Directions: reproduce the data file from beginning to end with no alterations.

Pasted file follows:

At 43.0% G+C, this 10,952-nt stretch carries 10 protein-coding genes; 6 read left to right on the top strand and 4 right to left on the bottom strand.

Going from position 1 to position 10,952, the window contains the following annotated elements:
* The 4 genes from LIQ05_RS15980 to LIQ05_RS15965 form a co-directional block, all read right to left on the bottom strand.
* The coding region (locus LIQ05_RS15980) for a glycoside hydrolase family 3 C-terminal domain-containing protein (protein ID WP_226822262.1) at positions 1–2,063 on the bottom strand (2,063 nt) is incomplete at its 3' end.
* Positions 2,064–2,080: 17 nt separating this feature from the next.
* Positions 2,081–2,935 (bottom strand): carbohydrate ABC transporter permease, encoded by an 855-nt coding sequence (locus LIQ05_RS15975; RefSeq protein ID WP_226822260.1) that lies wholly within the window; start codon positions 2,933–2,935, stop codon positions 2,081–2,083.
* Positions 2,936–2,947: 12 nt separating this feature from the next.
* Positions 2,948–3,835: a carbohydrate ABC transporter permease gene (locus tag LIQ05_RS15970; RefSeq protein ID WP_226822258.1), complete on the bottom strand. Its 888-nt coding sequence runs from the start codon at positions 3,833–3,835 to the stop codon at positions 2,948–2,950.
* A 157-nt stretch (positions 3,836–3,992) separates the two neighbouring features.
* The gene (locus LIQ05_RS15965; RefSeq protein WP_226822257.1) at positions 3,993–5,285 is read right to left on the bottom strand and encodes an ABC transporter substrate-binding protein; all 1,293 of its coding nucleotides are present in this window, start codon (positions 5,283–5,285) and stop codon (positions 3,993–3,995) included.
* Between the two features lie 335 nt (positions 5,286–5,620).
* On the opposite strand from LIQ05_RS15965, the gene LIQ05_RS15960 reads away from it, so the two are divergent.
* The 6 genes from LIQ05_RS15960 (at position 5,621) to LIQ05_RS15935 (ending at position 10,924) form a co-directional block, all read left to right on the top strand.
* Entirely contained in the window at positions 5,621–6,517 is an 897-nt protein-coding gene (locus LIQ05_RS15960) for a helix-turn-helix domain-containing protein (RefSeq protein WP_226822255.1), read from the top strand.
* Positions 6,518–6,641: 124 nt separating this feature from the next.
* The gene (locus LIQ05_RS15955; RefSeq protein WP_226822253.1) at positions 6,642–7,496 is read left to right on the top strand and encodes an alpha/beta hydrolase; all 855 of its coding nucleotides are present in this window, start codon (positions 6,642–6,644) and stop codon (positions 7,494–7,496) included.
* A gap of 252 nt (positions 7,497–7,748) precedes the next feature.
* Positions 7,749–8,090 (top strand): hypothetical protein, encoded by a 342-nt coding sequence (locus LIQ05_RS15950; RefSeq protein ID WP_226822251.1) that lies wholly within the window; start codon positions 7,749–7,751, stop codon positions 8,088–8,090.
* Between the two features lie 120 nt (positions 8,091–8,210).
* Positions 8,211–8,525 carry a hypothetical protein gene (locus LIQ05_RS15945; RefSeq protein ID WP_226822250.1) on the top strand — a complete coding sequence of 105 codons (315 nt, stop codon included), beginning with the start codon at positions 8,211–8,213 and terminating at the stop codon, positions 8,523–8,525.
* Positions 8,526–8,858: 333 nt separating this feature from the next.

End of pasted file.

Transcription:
At 43.0% G+C, this 10,952-nt stretch carries 10 protein-coding genes; 6 read left to right on the top strand and 4 right to left on the bottom strand.

Going from position 1 to position 10,952, the window contains the following annotated elements:
* The 4 genes from LIQ05_RS15980 to LIQ05_RS15965 form a co-directional block, all read right to left on the bottom strand.
* The coding region (locus LIQ05_RS15980) for a glycoside hydrolase family 3 C-terminal domain-containing protein (protein ID WP_226822262.1) at positions 1–2,063 on the bottom strand (2,063 nt) is incomplete at its 3' end.
* Positions 2,064–2,080: 17 nt separating this feature from the next.
* Positions 2,081–2,935 (bottom strand): carbohydrate ABC transporter permease, encoded by an 855-nt coding sequence (locus LIQ05_RS15975; RefSeq protein ID WP_226822260.1) that lies wholly within the window; start codon positions 2,933–2,935, stop codon positions 2,081–2,083.
* Positions 2,936–2,947: 12 nt separating this feature from the next.
* Positions 2,948–3,835: a carbohydrate ABC transporter permease gene (locus tag LIQ05_RS15970; RefSeq protein ID WP_226822258.1), complete on the bottom strand. Its 888-nt coding sequence runs from the start codon at positions 3,833–3,835 to the stop codon at positions 2,948–2,950.
* A 157-nt stretch (positions 3,836–3,992) separates the two neighbouring features.
* The gene (locus LIQ05_RS15965; RefSeq protein WP_226822257.1) at positions 3,993–5,285 is read right to left on the bottom strand and encodes an ABC transporter substrate-binding protein; all 1,293 of its coding nucleotides are present in this window, start codon (positions 5,283–5,285) and stop codon (positions 3,993–3,995) included.
* Between the two features lie 335 nt (positions 5,286–5,620).
* On the opposite strand from LIQ05_RS15965, the gene LIQ05_RS15960 reads away from it, so the two are divergent.
* The 6 genes from LIQ05_RS15960 (at position 5,621) to LIQ05_RS15935 (ending at position 10,924) form a co-directional block, all read left to right on the top strand.
* Entirely contained in the window at positions 5,621–6,517 is an 897-nt protein-coding gene (locus LIQ05_RS15960) for a helix-turn-helix domain-containing protein (RefSeq protein WP_226822255.1), read from the top strand.
* Positions 6,518–6,641: 124 nt separating this feature from the next.
* The gene (locus LIQ05_RS15955; RefSeq protein WP_226822253.1) at positions 6,642–7,496 is read left to right on the top strand and encodes an alpha/beta hydrolase; all 855 of its coding nucleotides are present in this window, start codon (positions 6,642–6,644) and stop codon (positions 7,494–7,496) included.
* A gap of 252 nt (positions 7,497–7,748) precedes the next feature.
* Positions 7,749–8,090 (top strand): hypothetical protein, encoded by a 342-nt coding sequence (locus LIQ05_RS15950; RefSeq protein ID WP_226822251.1) that lies wholly within the window; start codon positions 7,749–7,751, stop codon positions 8,088–8,090.
* Between the two features lie 120 nt (positions 8,091–8,210).
* Positions 8,211–8,525 carry a hypothetical protein gene (locus LIQ05_RS15945; RefSeq protein ID WP_226822250.1) on the top strand — a complete coding sequence of 105 codons (315 nt, stop codon included), beginning with the start codon at positions 8,211–8,213 and terminating at the stop codon, positions 8,523–8,525.
* Positions 8,526–8,858: 333 nt separating this feature from the next.